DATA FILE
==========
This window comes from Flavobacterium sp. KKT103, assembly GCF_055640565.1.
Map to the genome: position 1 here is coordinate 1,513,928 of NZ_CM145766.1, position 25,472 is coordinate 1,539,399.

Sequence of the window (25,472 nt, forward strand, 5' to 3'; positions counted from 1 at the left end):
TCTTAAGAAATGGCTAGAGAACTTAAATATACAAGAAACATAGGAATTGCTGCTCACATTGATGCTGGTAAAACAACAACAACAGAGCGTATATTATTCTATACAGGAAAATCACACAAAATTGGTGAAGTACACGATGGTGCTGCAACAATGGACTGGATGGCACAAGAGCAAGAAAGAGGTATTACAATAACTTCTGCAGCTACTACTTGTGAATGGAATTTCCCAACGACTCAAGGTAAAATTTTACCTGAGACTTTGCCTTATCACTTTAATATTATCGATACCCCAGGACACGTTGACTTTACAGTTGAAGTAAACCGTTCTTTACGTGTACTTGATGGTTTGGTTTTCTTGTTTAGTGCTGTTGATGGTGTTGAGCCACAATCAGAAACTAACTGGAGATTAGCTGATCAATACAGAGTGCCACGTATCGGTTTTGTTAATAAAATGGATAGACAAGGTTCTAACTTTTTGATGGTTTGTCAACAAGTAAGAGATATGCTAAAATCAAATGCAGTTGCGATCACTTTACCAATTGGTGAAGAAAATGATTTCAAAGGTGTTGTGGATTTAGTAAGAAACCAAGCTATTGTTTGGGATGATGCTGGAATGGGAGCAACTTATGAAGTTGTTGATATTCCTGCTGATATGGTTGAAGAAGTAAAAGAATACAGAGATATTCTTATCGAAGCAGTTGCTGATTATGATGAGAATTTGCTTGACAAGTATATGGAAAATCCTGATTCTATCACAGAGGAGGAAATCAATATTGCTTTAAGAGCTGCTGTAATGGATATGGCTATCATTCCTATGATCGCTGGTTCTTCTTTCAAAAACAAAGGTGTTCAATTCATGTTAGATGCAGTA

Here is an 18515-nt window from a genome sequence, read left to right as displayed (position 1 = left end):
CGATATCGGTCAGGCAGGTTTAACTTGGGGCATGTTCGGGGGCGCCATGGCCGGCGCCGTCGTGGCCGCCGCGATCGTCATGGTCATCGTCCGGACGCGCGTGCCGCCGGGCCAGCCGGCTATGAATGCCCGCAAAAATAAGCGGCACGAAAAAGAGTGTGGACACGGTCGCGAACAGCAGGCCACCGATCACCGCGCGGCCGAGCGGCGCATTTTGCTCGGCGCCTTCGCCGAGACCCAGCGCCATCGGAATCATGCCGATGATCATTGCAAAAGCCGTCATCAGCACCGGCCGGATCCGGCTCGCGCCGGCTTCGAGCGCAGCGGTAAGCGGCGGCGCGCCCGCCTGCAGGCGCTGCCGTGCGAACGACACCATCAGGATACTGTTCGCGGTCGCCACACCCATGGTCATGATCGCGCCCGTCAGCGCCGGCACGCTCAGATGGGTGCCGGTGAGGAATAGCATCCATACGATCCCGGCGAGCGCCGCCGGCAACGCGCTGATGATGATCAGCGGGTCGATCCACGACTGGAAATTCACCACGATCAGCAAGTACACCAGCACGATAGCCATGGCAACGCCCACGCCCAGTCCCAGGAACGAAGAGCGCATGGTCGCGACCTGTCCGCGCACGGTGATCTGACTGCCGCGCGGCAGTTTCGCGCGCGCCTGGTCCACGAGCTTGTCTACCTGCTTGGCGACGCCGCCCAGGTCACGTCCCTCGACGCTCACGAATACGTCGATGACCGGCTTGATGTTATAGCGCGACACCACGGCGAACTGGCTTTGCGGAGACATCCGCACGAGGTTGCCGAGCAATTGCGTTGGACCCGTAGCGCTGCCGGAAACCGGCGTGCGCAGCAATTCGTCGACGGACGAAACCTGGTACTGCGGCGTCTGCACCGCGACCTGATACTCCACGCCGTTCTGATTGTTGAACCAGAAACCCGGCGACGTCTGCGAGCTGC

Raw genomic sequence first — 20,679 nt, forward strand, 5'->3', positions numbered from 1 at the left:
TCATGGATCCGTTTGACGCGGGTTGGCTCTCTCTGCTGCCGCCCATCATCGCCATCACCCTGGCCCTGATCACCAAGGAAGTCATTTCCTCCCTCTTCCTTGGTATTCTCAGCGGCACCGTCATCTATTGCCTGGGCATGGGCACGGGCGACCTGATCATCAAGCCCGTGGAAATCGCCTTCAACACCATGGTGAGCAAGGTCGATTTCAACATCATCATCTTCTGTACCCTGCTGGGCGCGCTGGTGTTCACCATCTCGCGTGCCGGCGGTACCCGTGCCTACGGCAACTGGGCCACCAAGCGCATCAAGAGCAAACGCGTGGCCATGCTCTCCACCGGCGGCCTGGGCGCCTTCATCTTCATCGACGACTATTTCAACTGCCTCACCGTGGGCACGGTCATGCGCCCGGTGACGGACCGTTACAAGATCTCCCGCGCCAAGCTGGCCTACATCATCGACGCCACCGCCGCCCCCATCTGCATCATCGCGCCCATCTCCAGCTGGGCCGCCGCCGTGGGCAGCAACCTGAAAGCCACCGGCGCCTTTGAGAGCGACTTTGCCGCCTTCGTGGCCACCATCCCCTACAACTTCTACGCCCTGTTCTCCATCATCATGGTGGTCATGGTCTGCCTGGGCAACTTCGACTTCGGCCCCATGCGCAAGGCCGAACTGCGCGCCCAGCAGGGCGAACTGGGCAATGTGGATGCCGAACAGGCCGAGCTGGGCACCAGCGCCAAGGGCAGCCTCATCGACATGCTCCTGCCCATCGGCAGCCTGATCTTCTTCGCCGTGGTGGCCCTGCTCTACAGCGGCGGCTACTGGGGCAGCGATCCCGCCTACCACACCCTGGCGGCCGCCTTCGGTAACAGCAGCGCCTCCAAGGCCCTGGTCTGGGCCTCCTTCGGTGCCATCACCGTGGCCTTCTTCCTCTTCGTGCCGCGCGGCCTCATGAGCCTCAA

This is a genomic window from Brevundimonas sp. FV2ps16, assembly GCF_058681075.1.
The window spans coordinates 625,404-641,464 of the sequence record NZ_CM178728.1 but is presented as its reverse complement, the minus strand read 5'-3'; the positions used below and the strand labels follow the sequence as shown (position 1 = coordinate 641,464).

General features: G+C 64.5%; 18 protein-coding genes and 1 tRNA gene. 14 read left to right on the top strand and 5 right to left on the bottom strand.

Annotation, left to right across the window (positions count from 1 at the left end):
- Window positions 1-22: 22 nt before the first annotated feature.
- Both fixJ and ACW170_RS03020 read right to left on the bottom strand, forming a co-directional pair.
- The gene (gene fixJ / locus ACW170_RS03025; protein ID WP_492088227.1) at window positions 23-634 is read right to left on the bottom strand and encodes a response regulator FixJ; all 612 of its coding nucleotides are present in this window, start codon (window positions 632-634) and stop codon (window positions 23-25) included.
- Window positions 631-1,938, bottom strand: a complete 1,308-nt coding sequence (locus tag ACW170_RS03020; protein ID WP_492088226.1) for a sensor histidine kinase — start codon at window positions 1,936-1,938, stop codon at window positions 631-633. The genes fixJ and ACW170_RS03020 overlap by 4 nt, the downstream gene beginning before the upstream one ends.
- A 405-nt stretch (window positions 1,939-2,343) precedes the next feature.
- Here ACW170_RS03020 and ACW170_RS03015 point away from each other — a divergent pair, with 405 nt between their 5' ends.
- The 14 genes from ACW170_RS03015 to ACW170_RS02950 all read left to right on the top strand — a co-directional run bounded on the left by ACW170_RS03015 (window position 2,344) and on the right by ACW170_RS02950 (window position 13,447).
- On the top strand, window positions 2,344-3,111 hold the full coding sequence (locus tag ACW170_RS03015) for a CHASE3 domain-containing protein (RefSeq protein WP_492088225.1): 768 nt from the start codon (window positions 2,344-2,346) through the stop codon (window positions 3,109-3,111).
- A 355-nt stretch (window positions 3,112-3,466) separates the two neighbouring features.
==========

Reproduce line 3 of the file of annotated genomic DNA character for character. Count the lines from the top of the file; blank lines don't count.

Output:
Sequence of the window (25,472 nt, forward strand, 5' to 3'; positions counted from 1 at the left end):